My research interests are in the field of environmental and biological sciences, especially the analysis of structure and stability in complex communities (food webs), and the relationship between biological diversity, ecosystem functioning and environmental quality. Most of my studies have been applied to soil ecosystems. Soils are in particular interesting, as (i) soils contain extremely diverse, complex and dynamic communities, that (ii) govern soil processes such as the decomposition of organic matter, carbon sequestration and nutrient cycling that form major components of the global cycling of materials, energy and nutrients. Key in my approach is the linking of empirical information (mostly from field surveys) to mathematical models. This approach enables to derive ecosystem functioning, e.g. in terms of carbon sequestration and nutrient cycling, from the observed soil food web structures. The analyses show that the relationship between food web structure and soil ecosystem function is mutual in fundamental ways. Soil food webs govern ecosystems processes, while processes shape the structure and stability of the food webs. Along with analysing food webs and ecosystem processes in soils I became interested in the occurrence of ecological ‘tipping points’ and ‘sudden shifts’ in terrestrial ecosystems. These concepts have been developed for aquatic systems, but we found that they also occur during degradation and desertification in arid ecosystems. The occurrence of such shifts seems to be related to soil ecological processes that determine the water and nutrient uptake of the plants. Prevention of such shifts has a great value for securing food productivity in large areas worldwide.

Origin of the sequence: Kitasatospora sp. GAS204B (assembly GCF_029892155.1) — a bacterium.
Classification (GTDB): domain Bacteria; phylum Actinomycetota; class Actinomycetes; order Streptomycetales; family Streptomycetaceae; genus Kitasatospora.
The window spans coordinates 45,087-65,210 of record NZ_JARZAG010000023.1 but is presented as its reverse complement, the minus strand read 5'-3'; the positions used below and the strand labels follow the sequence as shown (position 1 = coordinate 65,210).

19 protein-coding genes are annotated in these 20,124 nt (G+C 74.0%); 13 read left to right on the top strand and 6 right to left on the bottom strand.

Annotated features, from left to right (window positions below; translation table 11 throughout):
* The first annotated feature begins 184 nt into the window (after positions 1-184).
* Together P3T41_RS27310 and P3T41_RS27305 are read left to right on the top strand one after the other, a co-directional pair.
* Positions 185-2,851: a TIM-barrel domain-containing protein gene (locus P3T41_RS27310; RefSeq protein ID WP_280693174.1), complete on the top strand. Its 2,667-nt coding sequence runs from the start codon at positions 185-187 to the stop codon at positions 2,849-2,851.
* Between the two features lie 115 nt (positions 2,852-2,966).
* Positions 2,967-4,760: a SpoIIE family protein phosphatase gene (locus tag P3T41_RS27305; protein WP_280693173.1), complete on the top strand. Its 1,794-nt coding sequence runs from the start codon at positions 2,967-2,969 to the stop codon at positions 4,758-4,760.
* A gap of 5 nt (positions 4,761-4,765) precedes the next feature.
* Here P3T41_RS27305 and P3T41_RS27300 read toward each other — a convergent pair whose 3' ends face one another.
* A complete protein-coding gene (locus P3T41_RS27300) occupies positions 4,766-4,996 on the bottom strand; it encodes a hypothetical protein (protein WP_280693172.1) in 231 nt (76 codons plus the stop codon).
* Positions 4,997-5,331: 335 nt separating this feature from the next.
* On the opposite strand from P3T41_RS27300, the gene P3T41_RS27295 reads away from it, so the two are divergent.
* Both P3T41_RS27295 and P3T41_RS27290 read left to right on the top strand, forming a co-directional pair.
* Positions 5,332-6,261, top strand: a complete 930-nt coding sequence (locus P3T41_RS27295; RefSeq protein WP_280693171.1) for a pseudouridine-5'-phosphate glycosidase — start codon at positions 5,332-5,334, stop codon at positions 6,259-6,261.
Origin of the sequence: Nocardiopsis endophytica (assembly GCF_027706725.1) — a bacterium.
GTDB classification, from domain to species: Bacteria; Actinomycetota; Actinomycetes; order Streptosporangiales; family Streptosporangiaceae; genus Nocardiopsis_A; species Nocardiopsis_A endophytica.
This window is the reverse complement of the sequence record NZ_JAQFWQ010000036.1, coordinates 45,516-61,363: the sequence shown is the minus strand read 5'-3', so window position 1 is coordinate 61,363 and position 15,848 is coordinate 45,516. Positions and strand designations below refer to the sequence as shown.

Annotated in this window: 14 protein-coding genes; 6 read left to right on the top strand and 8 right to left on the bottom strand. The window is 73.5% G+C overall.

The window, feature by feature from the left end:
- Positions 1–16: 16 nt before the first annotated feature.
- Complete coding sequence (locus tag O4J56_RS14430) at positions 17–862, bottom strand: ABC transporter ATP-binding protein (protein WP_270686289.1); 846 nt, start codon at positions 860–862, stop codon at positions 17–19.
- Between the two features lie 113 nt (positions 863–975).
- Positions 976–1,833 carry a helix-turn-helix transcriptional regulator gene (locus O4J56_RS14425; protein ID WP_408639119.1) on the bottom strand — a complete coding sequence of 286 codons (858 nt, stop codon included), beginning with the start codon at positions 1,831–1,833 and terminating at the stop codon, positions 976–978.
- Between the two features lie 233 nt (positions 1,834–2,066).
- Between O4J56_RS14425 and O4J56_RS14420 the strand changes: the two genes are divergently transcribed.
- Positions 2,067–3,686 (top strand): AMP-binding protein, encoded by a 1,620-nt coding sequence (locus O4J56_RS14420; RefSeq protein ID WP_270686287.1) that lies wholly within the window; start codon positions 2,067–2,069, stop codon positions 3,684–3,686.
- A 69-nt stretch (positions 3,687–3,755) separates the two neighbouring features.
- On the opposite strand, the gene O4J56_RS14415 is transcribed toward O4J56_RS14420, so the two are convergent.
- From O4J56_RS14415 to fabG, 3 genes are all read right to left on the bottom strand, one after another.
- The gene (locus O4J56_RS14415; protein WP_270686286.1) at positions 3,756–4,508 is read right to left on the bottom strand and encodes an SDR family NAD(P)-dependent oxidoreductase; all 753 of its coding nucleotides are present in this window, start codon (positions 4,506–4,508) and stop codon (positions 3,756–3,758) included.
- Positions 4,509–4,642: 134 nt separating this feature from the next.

The concepts we proposed to better understand the interrelationship between soil ecosystem processes and the structure and stability of biological communities, i.e. ‘trophic-level dependent interaction strengths’ and ‘weak links in long loops, and ‘local facilitation on small scales versus competition on larger scales’ has been published in high quality scientific journals and are well-received in the international literature.
(complete publication list is included in CV)
Multispecies assemblages, ecosystem development, and environmental change.
Editors: Peter C. de Ruiter, Volkmar Wolters, John C. Moore
Academic Press 2005; 590 pages.
An Analysis of Real and Model Ecosystems
Authors: John C. Moore, Peter C. de Ruiter
Oxford University Press 2012; 350 pages.
Stability and Transition in Real and Model Ecosystems
Editors: John C. Moore, Peter C. de Ruiter, Kevin McCann, Volkmar Wolters
Cambridge University Press 2017; 380 pages.
Three of my former PhD-students have obtained permanent position at universities or research institutions on the basis of the excellent work they did in the context of their PhD research.